All Things Considered on WVTF, RADIO IQ and RADIO IQ w/BBC News

Weekdays from 4:00 pm to 6:30 pm on WVTF/RADIO IQ.

Much has changed on All Things Considered since the program debuted on May 3, 1971. But there is one thing that remains the same: each show consists of the biggest stories of the day, thoughtful commentaries, insightful features on the quirky and the mainstream in arts and life, music and entertainment, all brought alive through sound.

All Things Considered is the most listened-to, afternoon drive-time, news radio program in the country. Every weekday the two-hour show is hosted by Robert Siegel, Michele Norris and Melissa Block, with Beverly Amsler hosting on WVTF and RADIO IQ.  In 1977, ATC expanded to seven days a week with a one-hour show on Saturdays and Sundays.

All Things Considered airs Monday - Friday from 4:00 pm to 6:00 pm on WVTF and 4:00 pm to 6:30 pm on RADIO IQ

On the weekends, ATC is on 5:00-6:00 pm on WVTF and 6:00-7:00 PM on RADIO IQ and our RADIO IQ With BBC News service.

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Sports
6:38 pm
Sun January 25, 2015

Putting #Deflategate To The Test

Copyright 2015 NPR. To see more, visit http://www.npr.org/.

Transcript

ARUN RATH, HOST:

New England Patriots coach Bill Belichick held a surprise press conference yesterday, not to talk about next week's Super Bowl, but about, well, you know, deflated footballs.

(SOUNDBITE OF PRESS CONFERENCE)

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Code Switch
5:46 pm
Sun January 25, 2015

Black Doll Show Inspires With Wakandan Heroes And Jazz Superstars

For the past 34 years, the William Grant Still Arts Center has held a Black Doll Show to showcase diverse dolls for children. The exhibit features dolls submitted by artists and collectors from around the country.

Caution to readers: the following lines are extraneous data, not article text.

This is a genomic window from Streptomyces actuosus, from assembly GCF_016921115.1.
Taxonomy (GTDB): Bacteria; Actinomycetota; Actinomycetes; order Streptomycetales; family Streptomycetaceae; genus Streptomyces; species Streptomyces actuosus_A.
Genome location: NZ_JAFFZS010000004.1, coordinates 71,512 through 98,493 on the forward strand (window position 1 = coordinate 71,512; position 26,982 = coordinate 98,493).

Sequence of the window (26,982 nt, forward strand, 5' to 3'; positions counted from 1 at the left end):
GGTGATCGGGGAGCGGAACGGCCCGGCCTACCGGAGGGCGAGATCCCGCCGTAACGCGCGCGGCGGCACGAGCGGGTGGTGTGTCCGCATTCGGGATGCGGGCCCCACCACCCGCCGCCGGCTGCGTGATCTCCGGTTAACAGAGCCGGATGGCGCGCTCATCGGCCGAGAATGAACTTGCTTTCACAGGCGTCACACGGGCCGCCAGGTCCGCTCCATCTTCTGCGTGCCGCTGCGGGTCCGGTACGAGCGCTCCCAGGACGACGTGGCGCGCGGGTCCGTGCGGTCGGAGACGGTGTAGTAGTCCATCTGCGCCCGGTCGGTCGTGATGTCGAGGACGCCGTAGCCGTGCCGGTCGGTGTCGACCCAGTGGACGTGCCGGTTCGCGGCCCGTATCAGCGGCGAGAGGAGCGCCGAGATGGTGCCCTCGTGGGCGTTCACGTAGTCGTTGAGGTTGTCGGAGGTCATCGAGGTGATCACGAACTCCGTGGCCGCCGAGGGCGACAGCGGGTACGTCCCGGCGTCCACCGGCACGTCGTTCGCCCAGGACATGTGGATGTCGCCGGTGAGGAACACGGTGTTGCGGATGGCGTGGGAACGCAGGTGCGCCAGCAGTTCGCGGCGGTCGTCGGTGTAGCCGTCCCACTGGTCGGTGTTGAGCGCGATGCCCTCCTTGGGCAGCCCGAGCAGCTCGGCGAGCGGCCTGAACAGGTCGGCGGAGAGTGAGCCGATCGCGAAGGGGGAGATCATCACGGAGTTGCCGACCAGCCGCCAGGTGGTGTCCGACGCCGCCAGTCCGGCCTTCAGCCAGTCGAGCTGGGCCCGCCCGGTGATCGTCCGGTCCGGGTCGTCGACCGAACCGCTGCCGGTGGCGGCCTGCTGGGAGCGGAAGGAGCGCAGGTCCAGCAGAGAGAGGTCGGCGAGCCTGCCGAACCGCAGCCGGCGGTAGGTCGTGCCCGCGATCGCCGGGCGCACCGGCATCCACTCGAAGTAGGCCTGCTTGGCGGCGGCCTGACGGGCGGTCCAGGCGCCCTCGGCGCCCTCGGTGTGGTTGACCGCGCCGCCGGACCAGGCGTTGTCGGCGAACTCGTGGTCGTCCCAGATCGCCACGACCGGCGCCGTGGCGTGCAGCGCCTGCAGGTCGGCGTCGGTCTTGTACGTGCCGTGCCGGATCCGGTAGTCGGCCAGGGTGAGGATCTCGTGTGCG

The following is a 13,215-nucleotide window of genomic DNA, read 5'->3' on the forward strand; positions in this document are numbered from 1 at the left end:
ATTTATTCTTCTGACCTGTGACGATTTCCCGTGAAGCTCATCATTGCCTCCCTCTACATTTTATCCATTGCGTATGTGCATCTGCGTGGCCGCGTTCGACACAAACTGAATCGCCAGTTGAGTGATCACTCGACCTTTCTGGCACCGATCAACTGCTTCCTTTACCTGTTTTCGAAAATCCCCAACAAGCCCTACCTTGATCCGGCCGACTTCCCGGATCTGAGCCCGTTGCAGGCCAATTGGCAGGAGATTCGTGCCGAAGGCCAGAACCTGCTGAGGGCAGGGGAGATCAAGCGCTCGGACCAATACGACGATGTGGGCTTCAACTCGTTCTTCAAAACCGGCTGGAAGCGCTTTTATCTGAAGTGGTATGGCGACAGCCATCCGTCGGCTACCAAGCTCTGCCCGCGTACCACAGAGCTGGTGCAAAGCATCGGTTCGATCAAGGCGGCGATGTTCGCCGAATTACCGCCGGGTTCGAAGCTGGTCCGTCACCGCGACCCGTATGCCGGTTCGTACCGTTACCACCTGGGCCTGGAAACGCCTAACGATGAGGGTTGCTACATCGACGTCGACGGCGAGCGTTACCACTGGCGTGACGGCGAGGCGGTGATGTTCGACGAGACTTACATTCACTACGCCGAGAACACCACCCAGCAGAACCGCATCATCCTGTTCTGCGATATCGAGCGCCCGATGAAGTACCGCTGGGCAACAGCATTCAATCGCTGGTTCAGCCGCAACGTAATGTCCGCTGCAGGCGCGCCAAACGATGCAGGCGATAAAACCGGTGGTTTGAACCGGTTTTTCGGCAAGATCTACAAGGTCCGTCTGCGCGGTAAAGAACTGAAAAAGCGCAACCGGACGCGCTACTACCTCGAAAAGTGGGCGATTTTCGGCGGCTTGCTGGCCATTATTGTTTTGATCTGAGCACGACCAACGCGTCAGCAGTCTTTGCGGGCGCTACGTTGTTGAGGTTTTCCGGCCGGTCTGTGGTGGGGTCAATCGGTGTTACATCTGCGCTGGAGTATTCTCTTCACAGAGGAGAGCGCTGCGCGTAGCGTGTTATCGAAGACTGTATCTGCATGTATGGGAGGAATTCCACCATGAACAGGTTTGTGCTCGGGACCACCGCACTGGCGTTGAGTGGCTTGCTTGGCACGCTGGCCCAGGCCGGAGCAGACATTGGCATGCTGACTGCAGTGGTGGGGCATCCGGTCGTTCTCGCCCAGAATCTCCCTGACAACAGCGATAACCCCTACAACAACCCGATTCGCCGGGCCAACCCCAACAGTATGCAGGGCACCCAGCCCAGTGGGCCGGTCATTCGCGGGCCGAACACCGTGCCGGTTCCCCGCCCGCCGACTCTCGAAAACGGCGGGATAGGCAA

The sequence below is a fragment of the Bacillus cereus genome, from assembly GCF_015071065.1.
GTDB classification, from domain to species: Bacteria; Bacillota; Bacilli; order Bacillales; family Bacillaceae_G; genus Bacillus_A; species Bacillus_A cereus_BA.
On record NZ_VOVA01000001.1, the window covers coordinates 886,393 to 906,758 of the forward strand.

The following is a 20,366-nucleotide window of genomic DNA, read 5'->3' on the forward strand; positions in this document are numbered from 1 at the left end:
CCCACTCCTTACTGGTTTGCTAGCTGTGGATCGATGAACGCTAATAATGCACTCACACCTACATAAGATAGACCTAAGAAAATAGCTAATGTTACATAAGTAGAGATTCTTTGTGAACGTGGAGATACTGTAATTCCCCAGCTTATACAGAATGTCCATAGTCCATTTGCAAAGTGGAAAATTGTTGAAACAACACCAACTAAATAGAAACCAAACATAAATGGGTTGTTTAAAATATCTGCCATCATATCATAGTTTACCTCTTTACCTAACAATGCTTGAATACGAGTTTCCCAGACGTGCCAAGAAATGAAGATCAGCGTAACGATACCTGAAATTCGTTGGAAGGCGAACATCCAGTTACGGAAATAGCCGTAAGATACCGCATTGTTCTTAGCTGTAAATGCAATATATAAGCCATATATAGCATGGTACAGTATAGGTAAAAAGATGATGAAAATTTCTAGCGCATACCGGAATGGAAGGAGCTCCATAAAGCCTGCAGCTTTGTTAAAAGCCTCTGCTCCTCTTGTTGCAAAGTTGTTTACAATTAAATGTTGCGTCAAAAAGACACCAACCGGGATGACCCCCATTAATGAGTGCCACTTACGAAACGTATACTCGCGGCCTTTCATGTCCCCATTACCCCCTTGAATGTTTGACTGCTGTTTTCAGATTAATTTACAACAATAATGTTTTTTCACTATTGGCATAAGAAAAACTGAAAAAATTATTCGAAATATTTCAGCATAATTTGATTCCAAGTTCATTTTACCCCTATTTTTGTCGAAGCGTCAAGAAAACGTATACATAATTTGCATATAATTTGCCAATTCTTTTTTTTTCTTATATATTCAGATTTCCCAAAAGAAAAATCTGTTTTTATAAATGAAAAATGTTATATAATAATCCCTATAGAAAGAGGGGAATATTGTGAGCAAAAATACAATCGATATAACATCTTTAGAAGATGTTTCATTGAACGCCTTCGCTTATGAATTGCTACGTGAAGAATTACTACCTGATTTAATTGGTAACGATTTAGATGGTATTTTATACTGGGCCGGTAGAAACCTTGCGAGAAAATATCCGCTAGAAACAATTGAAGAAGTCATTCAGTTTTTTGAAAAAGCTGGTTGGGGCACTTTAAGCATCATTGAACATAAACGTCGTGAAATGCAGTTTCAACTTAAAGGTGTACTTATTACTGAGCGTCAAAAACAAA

Priska Neely NPR

Originally published on Sun January 25, 2015 6:38 pm

At The William Grant Still Arts Center in the West Adams neighborhood in Los Angeles, jazz superstars and comic book superheroes are gathered together — in miniature, as part of the Black Doll Show.

For the past 34 years, the center has held a doll show to showcase diverse dolls for children. The exhibit features dolls submitted by artists and collectors from around the country. This year's theme is A League Supreme: Jazz Superheroes.

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My Big Break
5:24 pm
Sun January 25, 2015

How'd A Cartoonist Sell His First Drawing? It Only Took 610 Tries

After moving back home, Tom Toro didn't know what to do with his life. But a stack of magazines at a used book sale gave him an idea. "There they were," Toro says. "Cartoons in among the articles."
Courtesy of Tom Toro

Originally published on Sun January 25, 2015 11:32 pm

As part of a series called "My Big Break," All Things Considered is collecting stories of triumph, big and small. These are the moments when everything seems to click, and people leap forward into their careers.

Tom Toro didn't always dream of becoming a cartoonist at The New Yorker. Sure, he drew cartoons in college, but he didn't see that as a career path. Instead, he went to film school at NYU.

Then he came to the sudden realization that he was in the wrong field — and he had no idea what he was going to do.

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Around the Nation
5:24 pm
Sun January 25, 2015

Rising Oceans A Slow-Moving Disaster, But Also A Business Opportunity

Originally published on Sun January 25, 2015 11:19 pm

Copyright 2015 NPR. To see more, visit http://www.npr.org/.

Research News
6:14 pm
Sat January 24, 2015

Study Says Creativity Can Flow From Political Correctness

As the U.S. workforce continues to become more diverse, researchers are now more than ever examining diversity and bias in the work place.
iStockphoto

There is a common belief that requiring the use of "politically correct" language in the workplace stifles creativity.

Michelle Duguid, a professor at Washington University in St. Louis, tells NPR's Arun Rath that, intuitively, that assumption makes sense.

"People should be able to freely think, throw any crazy ideas, and any constraint would actually dampen creativity," Duguid says.

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